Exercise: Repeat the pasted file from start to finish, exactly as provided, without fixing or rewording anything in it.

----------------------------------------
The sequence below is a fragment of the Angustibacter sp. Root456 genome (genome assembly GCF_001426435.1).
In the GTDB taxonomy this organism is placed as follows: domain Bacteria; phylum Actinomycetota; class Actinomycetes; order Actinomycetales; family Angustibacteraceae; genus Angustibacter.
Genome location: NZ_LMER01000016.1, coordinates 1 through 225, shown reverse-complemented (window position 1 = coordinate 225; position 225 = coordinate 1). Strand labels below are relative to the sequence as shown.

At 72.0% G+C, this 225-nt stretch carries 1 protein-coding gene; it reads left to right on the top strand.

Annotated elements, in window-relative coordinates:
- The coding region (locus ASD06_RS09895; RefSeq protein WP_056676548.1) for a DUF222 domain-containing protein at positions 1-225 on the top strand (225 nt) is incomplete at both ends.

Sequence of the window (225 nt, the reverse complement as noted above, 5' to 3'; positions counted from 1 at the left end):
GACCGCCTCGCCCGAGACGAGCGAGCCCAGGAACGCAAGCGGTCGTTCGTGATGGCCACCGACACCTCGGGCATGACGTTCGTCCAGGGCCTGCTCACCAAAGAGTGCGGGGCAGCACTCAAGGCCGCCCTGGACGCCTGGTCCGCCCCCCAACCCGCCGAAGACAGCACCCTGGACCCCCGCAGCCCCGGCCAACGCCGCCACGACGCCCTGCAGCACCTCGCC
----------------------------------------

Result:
The sequence below is a fragment of the Angustibacter sp. Root456 genome (genome assembly GCF_001426435.1).
In the GTDB taxonomy this organism is placed as follows: domain Bacteria; phylum Actinomycetota; class Actinomycetes; order Actinomycetales; family Angustibacteraceae; genus Angustibacter.
Genome location: NZ_LMER01000016.1, coordinates 1 through 225, shown reverse-complemented (window position 1 = coordinate 225; position 225 = coordinate 1). Strand labels below are relative to the sequence as shown.

At 72.0% G+C, this 225-nt stretch carries 1 protein-coding gene; it reads left to right on the top strand.

Annotated elements, in window-relative coordinates:
- The coding region (locus ASD06_RS09895; RefSeq protein WP_056676548.1) for a DUF222 domain-containing protein at positions 1-225 on the top strand (225 nt) is incomplete at both ends.

Sequence of the window (225 nt, the reverse complement as noted above, 5' to 3'; positions counted from 1 at the left end):
GACCGCCTCGCCCGAGACGAGCGAGCCCAGGAACGCAAGCGGTCGTTCGTGATGGCCACCGACACCTCGGGCATGACGTTCGTCCAGGGCCTGCTCACCAAAGAGTGCGGGGCAGCACTCAAGGCCGCCCTGGACGCCTGGTCCGCCCCCCAACCCGCCGAAGACAGCACCCTGGACCCCCGCAGCCCCGGCCAACGCCGCCACGACGCCCTGCAGCACCTCGCC